Other stocks are sold mainly because I don’t see additional potential and fundamentals are not strong enough to convert into a core stock. This was the case with STX as I sold it when sales started to plateau again. The stock kept going up, but I don’t mind; my money was made.

I don’t have a specific amount of trading established for my portfolio. I prefer following my holdings quarterly when all companies post their financial results and then, I make trades if necessary. I basically sell a stock whenever the reason why I think there will be growth fades away.



How Can you Apply All your Investing Principles to Find Dividend Growth Stocks?

If you have read about my investing philosophy and the criteria I use to manage my portfolio, you noticed I’m quite picky. If you follow the same rules, you may find that the number of dividend growth stocks is limited. I usually find my best picks for growth purposes when I allow myself to cheat a little. I’m not saying I ignore my investing rules; I simply bend one or two at a time. The most common rules I bend is with regards to dividend yield and payout ratio.

I tend to select stocks with a 2% dividend yield and higher. Even at 2% I often ignore them to concentrate on everything that pays higher than 2.5%. But from time to time, I find a gem hidden in the low dividend yield basket.

The same thing applies with the payout ratio. In an ideal world, none of my holdings would show a payout ratio exceeding 85%. But sometimes, you have the possibility of buying undervalued stocks with a high payout ratio. If you can explain why it is high today and how it can go down in a year or two, you are set to pick a very interesting company.

If I can explain why earnings or revenues don’t show positive growth over 3 or 5 years, I might also consider buying shares as long as I can see the potential of higher sales in the future. There is one very important thing: don’t ignore all rules at the same time. I never pick a stock that shows a low dividend yield, high payout ratio and erratic sales and earnings. That would be closer to gambling than investing. The goal remains to invest in line with my principles, not to forget about all of them because I read good news about a company in the newspaper!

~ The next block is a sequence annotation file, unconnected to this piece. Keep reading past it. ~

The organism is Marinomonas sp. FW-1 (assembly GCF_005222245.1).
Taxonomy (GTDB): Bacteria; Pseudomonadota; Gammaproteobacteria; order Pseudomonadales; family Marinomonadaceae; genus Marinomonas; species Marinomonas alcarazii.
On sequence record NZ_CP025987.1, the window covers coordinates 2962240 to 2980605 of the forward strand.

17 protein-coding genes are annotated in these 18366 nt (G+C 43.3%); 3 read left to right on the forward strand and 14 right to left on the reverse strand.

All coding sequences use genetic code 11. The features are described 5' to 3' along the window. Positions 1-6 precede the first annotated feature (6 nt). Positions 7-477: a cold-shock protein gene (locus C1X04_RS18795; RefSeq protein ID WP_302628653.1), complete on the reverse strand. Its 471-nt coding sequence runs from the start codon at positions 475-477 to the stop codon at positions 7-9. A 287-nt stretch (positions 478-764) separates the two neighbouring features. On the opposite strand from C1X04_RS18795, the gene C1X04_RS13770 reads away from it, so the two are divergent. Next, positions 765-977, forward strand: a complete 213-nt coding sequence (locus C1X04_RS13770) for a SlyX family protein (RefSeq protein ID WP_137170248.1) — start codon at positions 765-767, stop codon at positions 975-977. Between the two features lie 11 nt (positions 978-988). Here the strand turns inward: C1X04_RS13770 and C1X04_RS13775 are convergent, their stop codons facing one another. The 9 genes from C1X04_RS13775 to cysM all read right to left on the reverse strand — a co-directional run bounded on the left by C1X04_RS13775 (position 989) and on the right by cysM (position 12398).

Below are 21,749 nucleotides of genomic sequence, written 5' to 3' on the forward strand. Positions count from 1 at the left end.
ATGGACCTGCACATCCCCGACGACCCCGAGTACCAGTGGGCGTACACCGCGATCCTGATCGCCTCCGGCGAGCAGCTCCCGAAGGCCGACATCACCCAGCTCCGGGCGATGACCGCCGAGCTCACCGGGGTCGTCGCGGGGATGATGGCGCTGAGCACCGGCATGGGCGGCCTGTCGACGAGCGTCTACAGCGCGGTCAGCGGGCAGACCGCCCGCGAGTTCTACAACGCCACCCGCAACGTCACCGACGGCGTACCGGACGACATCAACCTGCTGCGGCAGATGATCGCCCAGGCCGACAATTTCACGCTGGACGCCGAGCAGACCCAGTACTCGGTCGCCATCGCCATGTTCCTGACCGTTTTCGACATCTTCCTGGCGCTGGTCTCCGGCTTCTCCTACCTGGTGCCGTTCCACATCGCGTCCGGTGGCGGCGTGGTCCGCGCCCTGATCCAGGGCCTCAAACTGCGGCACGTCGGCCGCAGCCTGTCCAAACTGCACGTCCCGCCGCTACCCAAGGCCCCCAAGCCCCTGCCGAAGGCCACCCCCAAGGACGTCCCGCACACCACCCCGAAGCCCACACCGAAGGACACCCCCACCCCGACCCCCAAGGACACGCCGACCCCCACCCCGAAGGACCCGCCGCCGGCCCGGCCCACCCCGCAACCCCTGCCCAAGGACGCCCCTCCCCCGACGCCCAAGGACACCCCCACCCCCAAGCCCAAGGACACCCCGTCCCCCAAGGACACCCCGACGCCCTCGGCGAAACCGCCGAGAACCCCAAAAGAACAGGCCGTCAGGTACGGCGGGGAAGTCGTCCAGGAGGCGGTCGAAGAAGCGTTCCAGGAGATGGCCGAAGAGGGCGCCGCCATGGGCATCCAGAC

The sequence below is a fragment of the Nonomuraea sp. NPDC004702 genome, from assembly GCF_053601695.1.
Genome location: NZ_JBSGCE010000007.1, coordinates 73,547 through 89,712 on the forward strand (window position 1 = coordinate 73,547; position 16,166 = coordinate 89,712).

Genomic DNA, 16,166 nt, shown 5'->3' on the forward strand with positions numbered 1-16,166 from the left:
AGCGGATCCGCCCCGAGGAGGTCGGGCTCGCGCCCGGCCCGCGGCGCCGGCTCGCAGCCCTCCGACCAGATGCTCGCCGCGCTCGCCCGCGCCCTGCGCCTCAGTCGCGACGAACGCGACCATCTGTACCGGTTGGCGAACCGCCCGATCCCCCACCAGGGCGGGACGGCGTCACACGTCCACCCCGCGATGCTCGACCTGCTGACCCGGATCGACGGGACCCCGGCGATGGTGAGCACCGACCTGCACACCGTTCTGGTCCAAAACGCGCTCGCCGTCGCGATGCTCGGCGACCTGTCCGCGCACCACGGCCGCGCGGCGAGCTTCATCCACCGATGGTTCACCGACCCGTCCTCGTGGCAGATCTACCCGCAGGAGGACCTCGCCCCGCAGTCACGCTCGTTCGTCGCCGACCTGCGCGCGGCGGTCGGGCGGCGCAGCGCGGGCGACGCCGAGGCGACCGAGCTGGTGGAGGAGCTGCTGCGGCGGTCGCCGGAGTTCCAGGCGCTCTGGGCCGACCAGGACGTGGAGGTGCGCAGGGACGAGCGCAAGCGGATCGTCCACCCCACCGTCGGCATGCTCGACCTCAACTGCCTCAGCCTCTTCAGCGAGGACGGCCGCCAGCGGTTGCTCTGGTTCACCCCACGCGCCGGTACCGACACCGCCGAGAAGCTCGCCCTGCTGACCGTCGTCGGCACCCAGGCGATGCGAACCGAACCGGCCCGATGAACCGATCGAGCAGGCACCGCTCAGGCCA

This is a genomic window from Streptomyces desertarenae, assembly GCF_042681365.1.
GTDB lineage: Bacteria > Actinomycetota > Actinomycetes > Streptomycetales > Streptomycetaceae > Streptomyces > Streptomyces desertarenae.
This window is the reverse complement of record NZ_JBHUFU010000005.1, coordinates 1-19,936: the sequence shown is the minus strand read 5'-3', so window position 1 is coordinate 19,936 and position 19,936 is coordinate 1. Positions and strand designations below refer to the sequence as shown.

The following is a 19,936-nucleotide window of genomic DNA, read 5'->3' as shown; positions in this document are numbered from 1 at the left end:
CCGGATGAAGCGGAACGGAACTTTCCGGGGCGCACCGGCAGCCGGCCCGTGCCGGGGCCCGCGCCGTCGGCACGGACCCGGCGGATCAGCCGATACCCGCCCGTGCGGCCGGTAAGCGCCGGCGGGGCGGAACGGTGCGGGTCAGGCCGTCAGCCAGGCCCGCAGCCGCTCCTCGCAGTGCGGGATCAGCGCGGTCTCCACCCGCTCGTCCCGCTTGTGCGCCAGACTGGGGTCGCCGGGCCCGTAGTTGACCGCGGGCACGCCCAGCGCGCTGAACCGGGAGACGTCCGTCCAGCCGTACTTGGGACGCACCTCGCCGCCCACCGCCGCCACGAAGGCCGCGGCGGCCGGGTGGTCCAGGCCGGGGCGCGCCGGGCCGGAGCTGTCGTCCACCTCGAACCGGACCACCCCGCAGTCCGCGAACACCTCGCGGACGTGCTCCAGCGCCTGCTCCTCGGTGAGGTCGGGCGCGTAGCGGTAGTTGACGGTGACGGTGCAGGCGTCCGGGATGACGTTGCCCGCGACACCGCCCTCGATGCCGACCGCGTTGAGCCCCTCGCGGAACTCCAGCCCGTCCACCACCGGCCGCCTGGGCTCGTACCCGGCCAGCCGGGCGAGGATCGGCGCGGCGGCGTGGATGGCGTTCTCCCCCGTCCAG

A Real Example of a Dividend Growth Portfolio

If you read this whole article till the end, it’s because you are very interested in dividend investing and therefore, you deserve a reward ;-). I’ll share with you my positions in my Dividend Stocks Rock dividend growth portfolio for $25,000. This portfolio was created on October 2013 and shows a total return of 28.42% as at February 2015. The portfolio includes 5 Canadian and 5 US stocks and beat our benchmark by 12% since October 2013.




Obviously, this portfolio evolves rapidly and trades are made from time to time. I’ve made a total of 12 dividend portfolios including growth and core component for all budgets (from 1K to 500K+). The purpose is to build real time portfolios you can follow and use as a starting point for your own holdings. All portfolios are offered to Dividend Stocks Rocks members only and they receive a real time email when a trade is made. If you wish to take a look at what Dividend Stocks Rock looks like, you can hit this page and learn more about our dividend investing platform.